One thing that I always notice is that as soon as one brand campaign does something, the competitor brands end up doing the same thing whether it is the concept, the design, or the execution.

  Please give us a brief bio of yourself.

I am 30 years old and I live in NYC with my wife JiHyun.

I work as a Senior Creative Developer on the Nike account for R/GA. I also teach the Advanced ActionScript course at the Parsons New School for Design.

Prior to moving to NYC in 2003, I lived in Boston for a while where I worked with the Barbarian Group, Arnold, and a few other shops.

Not only did I have the opportunity to work with a great selection of people, but I also had the opportunity to collaborate on projects for Volkswagen, Nike ACG, Saturn, Hummer, Royal Caribbean, and Verizon.

During this time-period, I was also teaching various courses in Emerson College’s Visual Arts department.

My educational background is in avant-garde and experimental cinema. I have a MA in Visual Arts from Emerson College and a BA from Western Connecticut State University.

Pretty much immersed myself in film theory, semiotics, and the critical analysis of film aesthetics.

I broadened more into interactive work/video installations while I studied for my masters, but was more focused on the video installation aspects.

I was born and raised in a small town in upstate New York.

  What do you do for inspiration?

Good question. I don’t really search for inspiration, but try to let it happen naturally.

I feel that if one searches too hard for inspiration, what are they actually being inspired by? It ends up mimicking too much of the original source, or something that you were already pre-thinking to be inspired by.

This to me is neither inspiration, nor innovation. Instead, I try to constantly surround myself with inspiring, innovative people from various backgrounds and disciplines, so that a collaborative effort can happen.

I also live in NYC, which provides an immense amount of daily inspiration – lots of energy. Everything in the city contains a vibe – the architecture, the people, the sounds, the smells, the neon reflections in the puddles, the late afternoon shadows, the list goes on.

  Please list 3 of your favourite sites.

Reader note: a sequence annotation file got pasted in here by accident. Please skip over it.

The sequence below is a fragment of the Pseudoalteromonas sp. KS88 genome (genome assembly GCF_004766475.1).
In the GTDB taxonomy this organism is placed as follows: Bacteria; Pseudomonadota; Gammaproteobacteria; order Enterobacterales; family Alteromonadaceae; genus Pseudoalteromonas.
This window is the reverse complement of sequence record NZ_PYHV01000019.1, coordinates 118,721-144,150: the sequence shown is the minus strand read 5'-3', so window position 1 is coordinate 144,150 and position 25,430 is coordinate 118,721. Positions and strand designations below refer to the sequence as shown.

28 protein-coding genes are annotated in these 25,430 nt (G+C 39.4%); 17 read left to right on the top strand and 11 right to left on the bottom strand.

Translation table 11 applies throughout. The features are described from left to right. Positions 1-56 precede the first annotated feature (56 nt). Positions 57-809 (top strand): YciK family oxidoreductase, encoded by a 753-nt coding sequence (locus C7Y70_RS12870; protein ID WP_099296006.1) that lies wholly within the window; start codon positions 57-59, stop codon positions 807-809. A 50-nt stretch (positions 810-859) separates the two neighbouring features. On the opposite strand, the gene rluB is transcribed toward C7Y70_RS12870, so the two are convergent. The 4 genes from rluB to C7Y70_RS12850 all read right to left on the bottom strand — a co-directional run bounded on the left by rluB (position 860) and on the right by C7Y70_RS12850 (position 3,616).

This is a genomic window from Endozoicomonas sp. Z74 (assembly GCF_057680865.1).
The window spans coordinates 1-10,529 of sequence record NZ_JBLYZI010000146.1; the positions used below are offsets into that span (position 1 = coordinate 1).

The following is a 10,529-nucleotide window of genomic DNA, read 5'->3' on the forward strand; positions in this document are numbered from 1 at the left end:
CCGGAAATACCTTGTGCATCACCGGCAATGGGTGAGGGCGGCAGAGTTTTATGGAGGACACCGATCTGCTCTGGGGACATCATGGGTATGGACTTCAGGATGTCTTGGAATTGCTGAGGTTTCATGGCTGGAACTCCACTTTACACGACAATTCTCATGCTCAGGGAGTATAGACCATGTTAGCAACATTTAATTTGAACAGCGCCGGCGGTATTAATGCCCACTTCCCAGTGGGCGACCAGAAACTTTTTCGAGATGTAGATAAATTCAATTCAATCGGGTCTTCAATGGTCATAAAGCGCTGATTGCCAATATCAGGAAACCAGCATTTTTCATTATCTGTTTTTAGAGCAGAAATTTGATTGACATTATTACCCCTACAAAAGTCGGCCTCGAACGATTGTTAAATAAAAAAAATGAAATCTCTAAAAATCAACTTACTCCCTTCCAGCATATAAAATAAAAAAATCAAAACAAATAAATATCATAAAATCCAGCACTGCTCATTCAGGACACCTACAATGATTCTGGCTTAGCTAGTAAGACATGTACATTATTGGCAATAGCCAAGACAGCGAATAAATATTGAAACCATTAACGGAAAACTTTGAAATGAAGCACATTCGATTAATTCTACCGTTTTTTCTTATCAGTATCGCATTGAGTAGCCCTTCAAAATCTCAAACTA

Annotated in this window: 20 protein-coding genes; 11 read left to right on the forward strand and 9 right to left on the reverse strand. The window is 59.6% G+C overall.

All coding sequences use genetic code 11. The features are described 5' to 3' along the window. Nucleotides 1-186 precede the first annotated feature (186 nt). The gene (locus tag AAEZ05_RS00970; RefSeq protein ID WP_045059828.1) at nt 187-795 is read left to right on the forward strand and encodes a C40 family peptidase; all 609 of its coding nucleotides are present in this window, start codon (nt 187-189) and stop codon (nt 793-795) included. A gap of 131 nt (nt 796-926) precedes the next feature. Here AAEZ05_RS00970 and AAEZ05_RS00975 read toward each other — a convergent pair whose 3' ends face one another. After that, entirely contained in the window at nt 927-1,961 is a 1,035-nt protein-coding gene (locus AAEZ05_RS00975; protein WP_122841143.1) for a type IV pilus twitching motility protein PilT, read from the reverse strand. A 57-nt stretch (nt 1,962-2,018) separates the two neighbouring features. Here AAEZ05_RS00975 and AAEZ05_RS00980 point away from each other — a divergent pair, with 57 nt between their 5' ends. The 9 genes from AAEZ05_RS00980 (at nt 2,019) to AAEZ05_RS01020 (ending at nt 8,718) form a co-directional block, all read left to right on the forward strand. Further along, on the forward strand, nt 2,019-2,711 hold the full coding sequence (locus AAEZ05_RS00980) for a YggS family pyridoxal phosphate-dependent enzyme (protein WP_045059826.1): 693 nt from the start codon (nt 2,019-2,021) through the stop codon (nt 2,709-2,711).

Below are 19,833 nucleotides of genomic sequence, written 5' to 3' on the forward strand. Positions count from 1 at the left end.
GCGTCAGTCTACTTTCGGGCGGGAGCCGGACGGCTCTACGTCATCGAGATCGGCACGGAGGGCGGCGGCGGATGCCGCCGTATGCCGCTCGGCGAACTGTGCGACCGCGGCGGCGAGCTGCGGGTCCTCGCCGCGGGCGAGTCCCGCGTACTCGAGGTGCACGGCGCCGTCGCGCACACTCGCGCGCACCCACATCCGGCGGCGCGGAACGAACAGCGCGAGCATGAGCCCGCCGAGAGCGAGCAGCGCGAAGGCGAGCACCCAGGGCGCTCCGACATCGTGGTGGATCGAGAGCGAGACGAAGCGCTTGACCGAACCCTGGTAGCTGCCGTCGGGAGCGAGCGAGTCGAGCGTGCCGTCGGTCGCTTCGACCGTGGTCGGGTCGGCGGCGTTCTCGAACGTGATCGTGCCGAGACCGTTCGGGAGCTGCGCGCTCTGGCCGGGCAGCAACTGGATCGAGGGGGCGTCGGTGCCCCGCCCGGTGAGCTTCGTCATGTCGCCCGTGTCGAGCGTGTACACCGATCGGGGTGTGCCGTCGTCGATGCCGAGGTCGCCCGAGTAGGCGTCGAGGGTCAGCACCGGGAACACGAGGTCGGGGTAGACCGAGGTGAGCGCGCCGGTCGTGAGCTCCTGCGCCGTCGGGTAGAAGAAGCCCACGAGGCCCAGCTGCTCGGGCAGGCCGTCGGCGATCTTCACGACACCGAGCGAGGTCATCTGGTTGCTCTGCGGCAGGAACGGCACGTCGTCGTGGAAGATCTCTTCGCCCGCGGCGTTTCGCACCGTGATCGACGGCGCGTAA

There are quite a few sites out there today that I really admire. Rather then select 3 single sites, the following sites help to feed my appetite for design, technical information, and great content on a daily basis:


9zaku MobileSuits

A great collection of interactive links primarily coming out of China, Japan, and Korea.



A great collection links that document and explore ‘creative information visualization’.



A good friend of mine, Liquidrice, actually runs this site. This site encapsulates much of the culture represented in the current target audience that I am working with these days. The site helps keep me in the loop during busy times. :)

  What do you regard as being your biggest achievement?

Oh…that is a little too early to say, but I will say it is just around the corner.

Q. What software couldn't you live without?


  What projects do you have in the pipeline?

In regards to R/GA, there are quite a few good projects about to be released, but I can not comment on those at the time. Be sure to keep an eye on these throughout 2006.

On the personal side, I have been doing a lot of research on my own with data visualization, mobile, and general Flash > API work/research.

I never really dove too deep into Processing, so I plan to continue these studies with the Flash 8 engine, which will allow me to execute these ideas.

I literally have a folder on my desktop that contains about half a dozen projects that I need to complete for myself this year. My New Years resolution is to try and spend more time on personal projects and get these out the door – fingers-crossed.

  Who do you rate as being the top 3 design companies?

There are quite a few shops out there that are definitely well versed in their areas of discipline. These shops are doing great jobs on projects and killing the competition.

I would have to say for design; I have always been more attracted to print based companies such as Buro Destruct, Neasden Control Centre, and the IDN series for their design features. I am always amazed by the quality of talent represented in these books/magazines.

  What effect on traffic do your new designs have?

Based on the campaigns that I have been working as of lately, there is a little more excitement surrounding the designs/executions. We are definitely seeing a significant peak in traffic these days, especially around specific products/athletes that we are promoting.

The Nike Basketball account is somewhat of a unique account, since our directions also revolve around athletes and their weekly games.

If an athlete does well, we aim to promote that in one way or another, and in return our loyal users will check back to see what we have. We try to keep a good relationship with our users and monitor their feedback quite often, thus resulting in a better experience for them.

It is quite an exciting account to work on.

  Who is your target audience?

My current target audience is mostly males between the ages of 14-24. A majority of them are fairly tech savvy, but like to have immediate messaging presented to them.